The World Health Organization estimates that by 2020, depression will be the second largest issue in ill health worldwide. Clinical depression is defined as a persistent depressed mood or loss of interest or pleasure for at least two weeks along with a number of other physical and psychological symptoms. These could include poor sleep, loss of appetite, a sense of hopelessness and others. Studies have now found that the more often a person experiences depression, the more likely they will be to experience it again (70-80% chance of relapse for people who have suffered two or more episodes). Depression doesn’t usually occur alone and is often mixed with other issues such as anxiety and panic. So what do we do, medicate, meditate, both?
The Psychiatric field has found medications that increase the flow of certain neurotransmitters in the brain that can help relieve these feelings of depression. However, because of the relapse rate, the American Psychiatric Administration had to come up with three phases of treatment with medications, acute, continuation, and maintenance. Acute medication treatment was aimed at relieving symptoms during a depressive episode. Continuation treatment was for prescribing medication for 6 months after the episode had passed and maintenance was to prescribe for up to 3 years. So what’s the problem here? What happens after 3 years? What about the people whom medication doesn’t agree with or unable to take?
Medication was not meant to be a permanent solution to mental health issues because they don’t target the supposed causes of the episode itself, but more to help relieve symptoms for a period of time so people who are suffering could cultivate the stability and skills to support themselves moving forward. Medication can be a wonderful support; however, it’s important to also cultivate the skills to work with the potential relapse of depression moving forward. This is a more effective long term strategy.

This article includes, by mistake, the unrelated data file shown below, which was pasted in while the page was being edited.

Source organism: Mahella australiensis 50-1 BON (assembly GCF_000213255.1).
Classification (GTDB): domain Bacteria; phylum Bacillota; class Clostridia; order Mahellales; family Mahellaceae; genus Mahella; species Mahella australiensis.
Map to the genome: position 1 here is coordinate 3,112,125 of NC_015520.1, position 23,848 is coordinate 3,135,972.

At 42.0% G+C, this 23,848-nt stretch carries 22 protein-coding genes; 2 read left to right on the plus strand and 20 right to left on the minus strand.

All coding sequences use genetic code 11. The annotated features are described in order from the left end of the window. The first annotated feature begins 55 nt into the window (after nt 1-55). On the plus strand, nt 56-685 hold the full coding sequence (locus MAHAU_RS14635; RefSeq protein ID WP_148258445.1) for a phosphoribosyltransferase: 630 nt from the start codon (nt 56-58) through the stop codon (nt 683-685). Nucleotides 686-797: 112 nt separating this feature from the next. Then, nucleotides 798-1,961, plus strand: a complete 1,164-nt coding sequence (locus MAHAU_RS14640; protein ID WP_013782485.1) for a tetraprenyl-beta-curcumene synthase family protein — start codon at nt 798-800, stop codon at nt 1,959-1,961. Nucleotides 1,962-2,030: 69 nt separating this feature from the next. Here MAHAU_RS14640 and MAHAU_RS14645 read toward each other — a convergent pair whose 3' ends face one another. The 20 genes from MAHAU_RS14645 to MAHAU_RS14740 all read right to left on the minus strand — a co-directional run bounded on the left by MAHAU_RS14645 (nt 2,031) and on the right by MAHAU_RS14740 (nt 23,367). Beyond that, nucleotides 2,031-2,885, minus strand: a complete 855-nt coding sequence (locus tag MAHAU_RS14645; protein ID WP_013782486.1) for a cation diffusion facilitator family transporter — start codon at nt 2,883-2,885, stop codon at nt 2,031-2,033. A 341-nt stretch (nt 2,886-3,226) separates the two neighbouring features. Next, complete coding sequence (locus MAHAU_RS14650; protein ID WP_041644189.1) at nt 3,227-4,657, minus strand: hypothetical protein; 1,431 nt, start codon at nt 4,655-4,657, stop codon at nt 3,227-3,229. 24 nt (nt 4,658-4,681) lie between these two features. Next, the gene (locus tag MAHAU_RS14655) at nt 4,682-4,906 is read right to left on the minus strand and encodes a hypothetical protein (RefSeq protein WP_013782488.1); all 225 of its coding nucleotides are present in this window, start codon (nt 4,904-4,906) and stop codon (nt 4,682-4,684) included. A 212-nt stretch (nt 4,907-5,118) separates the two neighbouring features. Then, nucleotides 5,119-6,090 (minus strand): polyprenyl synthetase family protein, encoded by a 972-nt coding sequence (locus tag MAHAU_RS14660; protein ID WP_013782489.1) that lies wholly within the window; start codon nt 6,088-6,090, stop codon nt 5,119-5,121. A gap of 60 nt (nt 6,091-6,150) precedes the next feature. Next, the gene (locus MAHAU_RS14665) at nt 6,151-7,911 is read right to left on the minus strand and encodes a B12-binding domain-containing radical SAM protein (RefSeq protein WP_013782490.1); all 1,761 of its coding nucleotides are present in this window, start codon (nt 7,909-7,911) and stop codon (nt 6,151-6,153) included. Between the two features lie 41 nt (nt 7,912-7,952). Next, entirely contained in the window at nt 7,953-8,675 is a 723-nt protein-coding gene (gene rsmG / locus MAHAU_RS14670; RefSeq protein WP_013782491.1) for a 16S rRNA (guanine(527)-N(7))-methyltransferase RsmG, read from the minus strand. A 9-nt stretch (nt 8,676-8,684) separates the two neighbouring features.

Based on Jon Kabat-Zinn’s Mindfulness-Based Stress Reduction (MBSR) program, Zindel Segal, Mark Williams, and John Teasdale developed Mindfulness-Based Cognitive Therapy (MBCT) for depressive relapse. Teachers of this program support participants in cultivating mindfulness meditation skills to foster the ability to be more nonjudgmentally …
Imagine that you’re walking in a park and you here some birds chirping. The sun is shining on your face and then you notice you’re feeling pretty lousy. Then you think, “What’s wrong with me, it’s a beautiful day, I should be feeling great.”
Sit with that for a minute, “I should be feeling great.”
Our minds do this all the time, they focus on where we should be rather than where we are and in turn are focusing on a gap, a deficiency. When we’re focusing on an idea that we are not where we want to be, it often makes us feel worse.
Indian Poet Kabir writes, “Oh mind you carry on your back, Your actions like a heavy sack.”
Your mind can’t help it. It’s trying to help, trying to get you out of what it perceives to be a problem. So it thinks about the deficiency, which leads to the thought that you are not where you want to be, maybe a judgment that you are “weak” or “lousy”, and potentially a fear about where you will end up.